Fall in Elko, Nevada

It’s been a while since our last post and many of you have been asking what’s happened. The answer is not a lot really, or at least not as much as we usually get up to. However, that will all change in a week as we go on a short road trip to Park City, Utah. Located not far from Salt Lake City, it’s where they hosted the Winter Olympics in 2002. It’s still used for training for winter athletes and is open to the public. But, let’s not get ahead of ourselves as that’s a topic for another post.

The weather in Elko has been typical Fall, with most trees now shedding their leaves in preparation for winter. This has carpeted the streets around our house, with the roadside gutters full of leaves. The days generally start well below 0 degrees but generally reach 18-20 degrees by mid-afternoon. Today it’s dropped to a top of 9 as a cold front moves through, and once the clouds lift we’ll no doubt see a light dusting of snow on the surrounding hills and mountains. A few weekends ago we visited Lamoille Canyon after Harrison finished his track morning in Spring Creek. We had a picnic lunch with friends at a small park at the base of the canyon where a river runs through what was an old power house site. The trees were well into Fall with many of them turning all the different colors you’d expect. Whilst we packed a traditional picnic lunch, the others stopped by KFC for a bucket of chicken on the way. We’ve never tasted KFC like it before. It wasn’t the usual greasy pieces of chicken you’d get in Australia. It was so good we’d probably have it again. (Given we’ve had KFC about twice in the last 7 years this is a big statement!).

One the way back from the canyon we stopped into the little town of Lamoille itself. They were having a country fair so we decided to take a look. It reminded me a bit of the Closeburn markets (for those of you from Brisbane) and had stalls of mainly hand-made or hand-crafted goods, including some great local honey. The star attraction though was the hand-raised rabbits exhibited by some local kids. I’ve never seen rabbits so big, nor have I seen a rabbit sleep on its back, so all in all it was an educational visit. Of course Harrison spent most of his time with the chooks and ducks the kids were showing as well.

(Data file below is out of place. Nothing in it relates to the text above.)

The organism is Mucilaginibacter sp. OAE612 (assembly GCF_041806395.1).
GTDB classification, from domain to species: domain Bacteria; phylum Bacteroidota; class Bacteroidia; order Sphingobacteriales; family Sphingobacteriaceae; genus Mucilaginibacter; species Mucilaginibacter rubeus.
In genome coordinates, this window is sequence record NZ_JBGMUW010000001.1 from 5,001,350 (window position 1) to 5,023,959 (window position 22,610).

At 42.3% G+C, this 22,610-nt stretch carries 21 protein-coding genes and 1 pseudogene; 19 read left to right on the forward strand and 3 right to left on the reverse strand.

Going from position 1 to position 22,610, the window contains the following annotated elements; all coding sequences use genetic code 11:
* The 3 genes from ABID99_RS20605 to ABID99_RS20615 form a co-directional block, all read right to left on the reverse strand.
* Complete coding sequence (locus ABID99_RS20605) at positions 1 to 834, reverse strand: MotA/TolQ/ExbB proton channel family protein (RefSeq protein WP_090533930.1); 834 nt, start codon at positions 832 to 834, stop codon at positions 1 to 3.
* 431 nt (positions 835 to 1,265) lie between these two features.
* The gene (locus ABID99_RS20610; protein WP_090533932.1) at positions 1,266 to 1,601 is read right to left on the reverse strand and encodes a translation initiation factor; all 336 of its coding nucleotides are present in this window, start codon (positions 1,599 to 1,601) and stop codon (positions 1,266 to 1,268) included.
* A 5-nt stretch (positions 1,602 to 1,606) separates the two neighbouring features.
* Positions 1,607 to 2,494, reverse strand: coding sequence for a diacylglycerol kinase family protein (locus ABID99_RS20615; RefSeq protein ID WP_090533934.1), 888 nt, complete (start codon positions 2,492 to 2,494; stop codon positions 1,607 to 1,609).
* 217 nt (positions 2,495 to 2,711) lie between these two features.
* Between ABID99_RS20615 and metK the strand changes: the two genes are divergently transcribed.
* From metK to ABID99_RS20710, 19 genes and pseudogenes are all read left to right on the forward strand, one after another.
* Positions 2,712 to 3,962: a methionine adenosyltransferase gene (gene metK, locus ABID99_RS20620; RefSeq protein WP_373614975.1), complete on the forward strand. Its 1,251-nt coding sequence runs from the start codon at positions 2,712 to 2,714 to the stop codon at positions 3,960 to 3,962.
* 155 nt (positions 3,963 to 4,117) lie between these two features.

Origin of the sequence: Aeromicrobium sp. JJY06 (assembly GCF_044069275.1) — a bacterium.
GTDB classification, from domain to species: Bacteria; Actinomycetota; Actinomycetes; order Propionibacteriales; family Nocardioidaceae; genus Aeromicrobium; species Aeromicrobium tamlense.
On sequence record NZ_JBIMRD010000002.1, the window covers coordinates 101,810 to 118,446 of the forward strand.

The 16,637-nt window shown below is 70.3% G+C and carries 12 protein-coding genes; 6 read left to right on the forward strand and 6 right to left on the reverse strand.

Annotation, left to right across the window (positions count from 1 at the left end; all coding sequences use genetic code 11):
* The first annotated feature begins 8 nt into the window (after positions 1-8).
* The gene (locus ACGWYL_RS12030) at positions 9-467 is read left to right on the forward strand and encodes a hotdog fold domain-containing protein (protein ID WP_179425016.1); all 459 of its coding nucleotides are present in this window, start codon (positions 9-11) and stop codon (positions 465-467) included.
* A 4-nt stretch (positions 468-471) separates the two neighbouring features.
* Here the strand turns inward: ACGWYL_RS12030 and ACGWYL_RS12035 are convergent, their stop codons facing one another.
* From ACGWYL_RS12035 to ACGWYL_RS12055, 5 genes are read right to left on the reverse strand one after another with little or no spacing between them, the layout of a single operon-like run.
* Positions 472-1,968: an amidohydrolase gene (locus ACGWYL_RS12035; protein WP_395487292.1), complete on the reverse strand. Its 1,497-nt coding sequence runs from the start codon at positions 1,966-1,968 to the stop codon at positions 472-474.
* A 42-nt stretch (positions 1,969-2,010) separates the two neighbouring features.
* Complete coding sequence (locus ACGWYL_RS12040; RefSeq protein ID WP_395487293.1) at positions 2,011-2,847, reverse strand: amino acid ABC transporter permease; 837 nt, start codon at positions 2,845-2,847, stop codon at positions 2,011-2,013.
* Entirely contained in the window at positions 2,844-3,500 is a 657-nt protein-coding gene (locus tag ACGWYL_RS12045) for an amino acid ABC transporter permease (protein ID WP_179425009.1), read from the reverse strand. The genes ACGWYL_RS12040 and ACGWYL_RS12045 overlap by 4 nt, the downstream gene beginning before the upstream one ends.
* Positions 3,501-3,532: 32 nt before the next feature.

Julie’s work card arrived a few weeks ago and she quickly got the required Social Security Number. She has already started work with a local real estate agent as assistant to the owner. It’s for 3 days per week and 6 hours a day which suits nicely and fits in well with Harrison’s school routine. He’s doing very well at school with all his subjects now an A. He had a few that were a B, but he’s worked hard on homework and class tests to bring them all up to an A. Now the challenge is to keep them there.

Tomorrow I’m off to an all-day Hunter Education course run by the Nevada Department of Wildlife here in Elko. I have to do the course if I want to shoot competitions as I need the course certificate before I can purchase a handgun. The majority of the course is geared towards hunters and covers topics such as gun safety, moving through the landscape while hunting, animal identification, conservation and other hunting related topics. The DoW are very strict on hunting, with each hunter having to purchase a ‘tag’ to shoot certain animals. When there’s competition for certain animals like stags but limited tags, often they’ll raffle the tags with only a few people getting the right to shoot one. And if you don’t get anything, you don’t get your money back! Tags for deer and elk cost anywhere from $10-$40 and help raise funds for conservation, but also help the DoW track the number of animals hunted. Hunting is very important here as the numbers of elk and deer can get out of control without it.


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